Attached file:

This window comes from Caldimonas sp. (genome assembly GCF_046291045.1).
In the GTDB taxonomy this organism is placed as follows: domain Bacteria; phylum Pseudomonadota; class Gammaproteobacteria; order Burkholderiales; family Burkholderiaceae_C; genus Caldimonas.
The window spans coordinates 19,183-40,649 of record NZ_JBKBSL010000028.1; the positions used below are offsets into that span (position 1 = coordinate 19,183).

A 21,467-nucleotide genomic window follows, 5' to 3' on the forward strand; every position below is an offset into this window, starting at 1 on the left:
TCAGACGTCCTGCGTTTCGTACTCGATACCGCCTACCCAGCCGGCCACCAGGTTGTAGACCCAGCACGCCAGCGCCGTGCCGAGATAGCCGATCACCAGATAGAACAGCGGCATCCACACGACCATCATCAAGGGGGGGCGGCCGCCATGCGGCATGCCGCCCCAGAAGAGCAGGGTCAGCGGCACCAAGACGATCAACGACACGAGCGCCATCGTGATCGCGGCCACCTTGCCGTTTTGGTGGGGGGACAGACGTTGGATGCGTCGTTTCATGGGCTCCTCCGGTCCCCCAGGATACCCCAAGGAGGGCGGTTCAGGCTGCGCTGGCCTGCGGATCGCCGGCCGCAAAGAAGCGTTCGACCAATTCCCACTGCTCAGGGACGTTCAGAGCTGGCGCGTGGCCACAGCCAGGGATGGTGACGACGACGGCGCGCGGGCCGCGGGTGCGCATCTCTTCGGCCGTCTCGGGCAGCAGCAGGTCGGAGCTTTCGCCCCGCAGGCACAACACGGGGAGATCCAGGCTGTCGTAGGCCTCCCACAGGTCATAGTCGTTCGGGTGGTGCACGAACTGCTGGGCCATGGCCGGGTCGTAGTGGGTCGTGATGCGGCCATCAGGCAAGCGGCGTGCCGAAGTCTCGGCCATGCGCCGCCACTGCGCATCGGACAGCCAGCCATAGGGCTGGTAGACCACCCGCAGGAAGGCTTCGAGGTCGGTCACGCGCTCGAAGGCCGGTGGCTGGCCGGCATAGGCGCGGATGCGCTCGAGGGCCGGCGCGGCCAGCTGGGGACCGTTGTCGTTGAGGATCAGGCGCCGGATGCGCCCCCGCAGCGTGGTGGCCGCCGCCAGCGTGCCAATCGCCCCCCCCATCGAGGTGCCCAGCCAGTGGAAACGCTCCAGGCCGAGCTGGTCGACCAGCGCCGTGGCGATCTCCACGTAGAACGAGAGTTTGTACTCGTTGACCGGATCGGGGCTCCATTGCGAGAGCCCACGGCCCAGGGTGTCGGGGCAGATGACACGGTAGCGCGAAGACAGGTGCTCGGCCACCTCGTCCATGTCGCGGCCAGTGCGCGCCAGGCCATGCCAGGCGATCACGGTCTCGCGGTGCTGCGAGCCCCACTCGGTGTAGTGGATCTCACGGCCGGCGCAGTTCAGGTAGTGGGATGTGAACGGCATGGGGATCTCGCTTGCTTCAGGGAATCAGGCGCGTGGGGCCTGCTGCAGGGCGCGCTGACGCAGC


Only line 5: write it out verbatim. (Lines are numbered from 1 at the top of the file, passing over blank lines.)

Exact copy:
TCAGACGTCCTGCGTTTCGTACTCGATACCGCCTACCCAGCCGGCCACCAGGTTGTAGACCCAGCACGCCAGCGCCGTGCCGAGATAGCCGATCACCAGATAGAACAGCGGCATCCACACGACCATCATCAAGGGGGGGCGGCCGCCATGCGGCATGCCGCCCCAGAAGAGCAGGGTCAGCGGCACCAAGACGATCAACGACACGAGCGCCATCGTGATCGCGGCCACCTTGCCGTTTTGGTGGGGGGACAGACGTTGGATGCGTCGTTTCATGGGCTCCTCCGGTCCCCCAGGATACCCCAAGGAGGGCGGTTCAGGCTGCGCTGGCCTGCGGATCGCCGGCCGCAAAGAAGCGTTCGACCAATTCCCACTGCTCAGGGACGTTCAGAGCTGGCGCGTGGCCACAGCCAGGGATGGTGACGACGACGGCGCGCGGGCCGCGGGTGCGCATCTCTTCGGCCGTCTCGGGCAGCAGCAGGTCGGAGCTTTCGCCCCGCAGGCACAACACGGGGAGATCCAGGCTGTCGTAGGCCTCCCACAGGTCATAGTCGTTCGGGTGGTGCACGAACTGCTGGGCCATGGCCGGGTCGTAGTGGGTCGTGATGCGGCCATCAGGCAAGCGGCGTGCCGAAGTCTCGGCCATGCGCCGCCACTGCGCATCGGACAGCCAGCCATAGGGCTGGTAGACCACCCGCAGGAAGGCTTCGAGGTCGGTCACGCGCTCGAAGGCCGGTGGCTGGCCGGCATAGGCGCGGATGCGCTCGAGGGCCGGCGCGGCCAGCTGGGGACCGTTGTCGTTGAGGATCAGGCGCCGGATGCGCCCCCGCAGCGTGGTGGCCGCCGCCAGCGTGCCAATCGCCCCCCCCATCGAGGTGCCCAGCCAGTGGAAACGCTCCAGGCCGAGCTGGTCGACCAGCGCCGTGGCGATCTCCACGTAGAACGAGAGTTTGTACTCGTTGACCGGATCGGGGCTCCATTGCGAGAGCCCACGGCCCAGGGTGTCGGGGCAGATGACACGGTAGCGCGAAGACAGGTGCTCGGCCACCTCGTCCATGTCGCGGCCAGTGCGCGCCAGGCCATGCCAGGCGATCACGGTCTCGCGGTGCTGCGAGCCCCACTCGGTGTAGTGGATCTCACGGCCGGCGCAGTTCAGGTAGTGGGATGTGAACGGCATGGGGATCTCGCTTGCTTCAGGGAATCAGGCGCGTGGGGCCTGCTGCAGGGCGCGCTGACGCAGC